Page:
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Crydee

Game introductions

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I was thinking about the replies to my game intro - thanks for the help btw - and was wondering what makes a good game introduction. I agree that a lot of people don''t want to be bothered with the intro - they just want to start playing. In some games like an FPS this is probably not a problem. But in an MMORPG where there is more on offer than hack ''n slash there is a need to get players aware of the ramifications of character choice etc.. before they start playing. In this sort of game if the player isn''t immersed in the game world from the start he / she won''t fully enjoy it. So perhaps a short introduction - mine seems far too long - perhaps interspersed with videos of about 15 secs in length. Another way would be to have a game encylopedia - as in Civilisation - so that in character set up the player can click on the name of a tribe or a religous sect to find out more about them. But I still see a need for the longer explanation. In religion for example there should be more than just a creation myth. There should be some theological basis for the religions and their doctrinal disputes - one sect holds the belief that it is impious to depict the form of the God, for example. This gives the game depth but can only be explained in a written document. Anyway - what do you think?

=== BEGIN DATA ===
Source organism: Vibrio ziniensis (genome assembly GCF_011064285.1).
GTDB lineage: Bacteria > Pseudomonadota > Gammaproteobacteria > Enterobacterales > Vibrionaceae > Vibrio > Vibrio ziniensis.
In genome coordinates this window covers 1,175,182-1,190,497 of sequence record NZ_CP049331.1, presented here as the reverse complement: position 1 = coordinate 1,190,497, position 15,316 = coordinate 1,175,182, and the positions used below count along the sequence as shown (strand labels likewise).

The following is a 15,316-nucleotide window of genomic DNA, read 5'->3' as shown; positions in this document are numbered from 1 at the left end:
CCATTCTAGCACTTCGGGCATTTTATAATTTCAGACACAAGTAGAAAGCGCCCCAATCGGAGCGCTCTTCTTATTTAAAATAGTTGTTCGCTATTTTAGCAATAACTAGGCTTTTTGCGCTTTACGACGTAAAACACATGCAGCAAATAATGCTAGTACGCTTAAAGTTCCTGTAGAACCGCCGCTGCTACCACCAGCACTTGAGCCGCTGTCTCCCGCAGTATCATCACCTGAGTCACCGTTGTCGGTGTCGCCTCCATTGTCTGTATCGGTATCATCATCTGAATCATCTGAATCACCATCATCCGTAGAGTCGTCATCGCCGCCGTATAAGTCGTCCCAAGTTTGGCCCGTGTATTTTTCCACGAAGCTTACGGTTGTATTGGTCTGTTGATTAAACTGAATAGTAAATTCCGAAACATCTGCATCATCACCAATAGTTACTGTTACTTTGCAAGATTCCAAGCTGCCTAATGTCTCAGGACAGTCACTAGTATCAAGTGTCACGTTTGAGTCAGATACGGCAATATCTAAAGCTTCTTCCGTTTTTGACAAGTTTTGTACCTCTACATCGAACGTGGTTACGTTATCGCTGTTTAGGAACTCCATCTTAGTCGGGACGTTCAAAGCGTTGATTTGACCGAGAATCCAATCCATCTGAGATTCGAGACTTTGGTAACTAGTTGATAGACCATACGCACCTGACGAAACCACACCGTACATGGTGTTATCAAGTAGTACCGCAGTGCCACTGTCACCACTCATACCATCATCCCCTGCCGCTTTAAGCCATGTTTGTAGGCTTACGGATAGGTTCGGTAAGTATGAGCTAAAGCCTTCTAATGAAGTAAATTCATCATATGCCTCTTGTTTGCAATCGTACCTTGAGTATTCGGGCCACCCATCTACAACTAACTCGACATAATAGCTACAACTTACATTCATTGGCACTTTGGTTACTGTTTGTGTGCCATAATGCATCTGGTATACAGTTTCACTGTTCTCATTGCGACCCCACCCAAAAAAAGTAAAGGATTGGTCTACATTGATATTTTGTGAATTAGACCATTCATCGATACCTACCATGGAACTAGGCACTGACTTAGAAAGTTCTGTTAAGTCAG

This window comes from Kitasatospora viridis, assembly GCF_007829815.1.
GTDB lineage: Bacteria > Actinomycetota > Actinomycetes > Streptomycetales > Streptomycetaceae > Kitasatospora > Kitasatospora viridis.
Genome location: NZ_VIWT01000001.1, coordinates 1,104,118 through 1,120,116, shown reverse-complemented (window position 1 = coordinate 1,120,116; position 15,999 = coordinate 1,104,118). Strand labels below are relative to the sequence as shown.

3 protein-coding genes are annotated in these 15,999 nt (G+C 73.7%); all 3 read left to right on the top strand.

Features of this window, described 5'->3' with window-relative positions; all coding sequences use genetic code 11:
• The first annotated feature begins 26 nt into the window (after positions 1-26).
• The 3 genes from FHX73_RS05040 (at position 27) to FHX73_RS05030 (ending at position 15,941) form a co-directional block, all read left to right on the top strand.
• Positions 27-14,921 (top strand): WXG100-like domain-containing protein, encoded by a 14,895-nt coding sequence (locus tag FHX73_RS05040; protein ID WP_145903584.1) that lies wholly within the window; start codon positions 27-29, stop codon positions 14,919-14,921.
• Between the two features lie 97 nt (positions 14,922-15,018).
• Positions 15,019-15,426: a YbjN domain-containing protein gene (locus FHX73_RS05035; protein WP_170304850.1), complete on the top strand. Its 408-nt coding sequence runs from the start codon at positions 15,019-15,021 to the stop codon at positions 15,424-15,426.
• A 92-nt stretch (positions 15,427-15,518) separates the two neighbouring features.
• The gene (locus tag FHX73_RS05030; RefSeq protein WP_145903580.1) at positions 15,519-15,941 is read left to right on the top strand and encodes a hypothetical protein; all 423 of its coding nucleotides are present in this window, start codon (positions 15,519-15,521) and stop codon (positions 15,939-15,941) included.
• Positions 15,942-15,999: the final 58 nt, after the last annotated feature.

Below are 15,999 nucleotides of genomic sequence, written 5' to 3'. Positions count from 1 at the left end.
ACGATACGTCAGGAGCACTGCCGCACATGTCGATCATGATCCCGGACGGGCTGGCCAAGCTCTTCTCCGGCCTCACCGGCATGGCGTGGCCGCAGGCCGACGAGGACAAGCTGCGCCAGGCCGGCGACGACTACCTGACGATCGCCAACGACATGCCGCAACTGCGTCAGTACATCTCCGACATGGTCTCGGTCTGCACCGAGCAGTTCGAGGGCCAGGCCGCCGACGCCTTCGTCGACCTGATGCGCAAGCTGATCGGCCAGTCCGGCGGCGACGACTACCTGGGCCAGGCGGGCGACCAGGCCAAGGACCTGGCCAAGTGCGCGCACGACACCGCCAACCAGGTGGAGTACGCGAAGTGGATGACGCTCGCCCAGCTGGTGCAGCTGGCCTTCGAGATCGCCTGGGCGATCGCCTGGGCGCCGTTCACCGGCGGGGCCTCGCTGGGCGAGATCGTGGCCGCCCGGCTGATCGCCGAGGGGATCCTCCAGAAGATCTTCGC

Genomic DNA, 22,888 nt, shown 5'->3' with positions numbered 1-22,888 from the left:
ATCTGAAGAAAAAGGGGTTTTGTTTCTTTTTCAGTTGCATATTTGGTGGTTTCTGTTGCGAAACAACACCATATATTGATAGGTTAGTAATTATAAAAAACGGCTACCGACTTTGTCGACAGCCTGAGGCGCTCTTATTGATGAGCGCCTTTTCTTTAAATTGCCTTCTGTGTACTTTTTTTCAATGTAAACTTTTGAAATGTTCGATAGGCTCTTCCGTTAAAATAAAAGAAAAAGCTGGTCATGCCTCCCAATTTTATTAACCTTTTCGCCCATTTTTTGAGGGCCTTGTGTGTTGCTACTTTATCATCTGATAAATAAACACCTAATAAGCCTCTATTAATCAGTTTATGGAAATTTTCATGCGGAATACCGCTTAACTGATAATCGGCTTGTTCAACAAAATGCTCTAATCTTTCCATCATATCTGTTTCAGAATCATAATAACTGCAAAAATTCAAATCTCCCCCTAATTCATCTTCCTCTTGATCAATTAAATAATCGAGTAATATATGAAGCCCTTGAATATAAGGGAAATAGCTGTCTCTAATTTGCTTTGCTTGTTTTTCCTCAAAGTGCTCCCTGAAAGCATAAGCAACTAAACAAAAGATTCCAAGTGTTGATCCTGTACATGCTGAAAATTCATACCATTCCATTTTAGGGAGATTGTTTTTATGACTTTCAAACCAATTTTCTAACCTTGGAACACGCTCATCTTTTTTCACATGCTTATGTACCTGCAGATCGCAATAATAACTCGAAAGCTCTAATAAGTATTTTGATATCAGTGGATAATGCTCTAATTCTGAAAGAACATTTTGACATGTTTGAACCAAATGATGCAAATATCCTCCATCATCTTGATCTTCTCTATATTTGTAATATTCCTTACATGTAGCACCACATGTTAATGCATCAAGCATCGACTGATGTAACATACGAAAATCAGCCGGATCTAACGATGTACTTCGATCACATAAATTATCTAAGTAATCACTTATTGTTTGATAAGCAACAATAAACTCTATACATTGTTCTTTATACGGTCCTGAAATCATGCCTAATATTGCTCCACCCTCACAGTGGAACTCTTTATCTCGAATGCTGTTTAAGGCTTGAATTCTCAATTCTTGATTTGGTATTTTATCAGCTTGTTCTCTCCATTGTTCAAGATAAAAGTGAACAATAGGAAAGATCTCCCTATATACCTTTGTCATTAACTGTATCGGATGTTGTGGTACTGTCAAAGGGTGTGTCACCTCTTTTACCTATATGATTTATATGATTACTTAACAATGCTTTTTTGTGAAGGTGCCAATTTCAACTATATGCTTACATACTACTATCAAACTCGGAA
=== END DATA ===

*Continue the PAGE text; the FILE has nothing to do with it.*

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perhaps you could give a short-short version at the beginning, and show the rest in pieces as it becomes relevent. i didn''t read your other post, so i can''t give you a specific example... but say, for example, there is some historical background that is important to the next segment of gameplay, right then you could show your cut-scene or whatever, about that particular part of the background history.
for those people who want to know everything up front, allow them to view the entire bunch of story-elements from a main menu or something.
just my $0.02...

--- krez (krezisback@aol.com)

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Hello again, Crydee!

I had been wondering what type of game it was that your introduction was for. An MMORPG? That's cool. It's good to see that you're looking for feedback; that's a good sign.

I have no experience designing or programming MMORPGs myself, so I'm not certain how helpful this idea will be. My thought is that you might try creating the MMORPG equivalent of the typical inn of RPGs. The inn is a special place. It is always available, yet the players only enter when they have the need or desire to take advantage of some important feature, such as healing.

I wonder whether it might be good to feature a similar building in your game. Perhaps it could be something like a guild hall. When the player wanted certain important information, he might seek advice from a guild member. Or if you would prefer, the building might be a library, a sage's tower, a military debriefing room, or anything similar which would be appropriate to the setting of your game.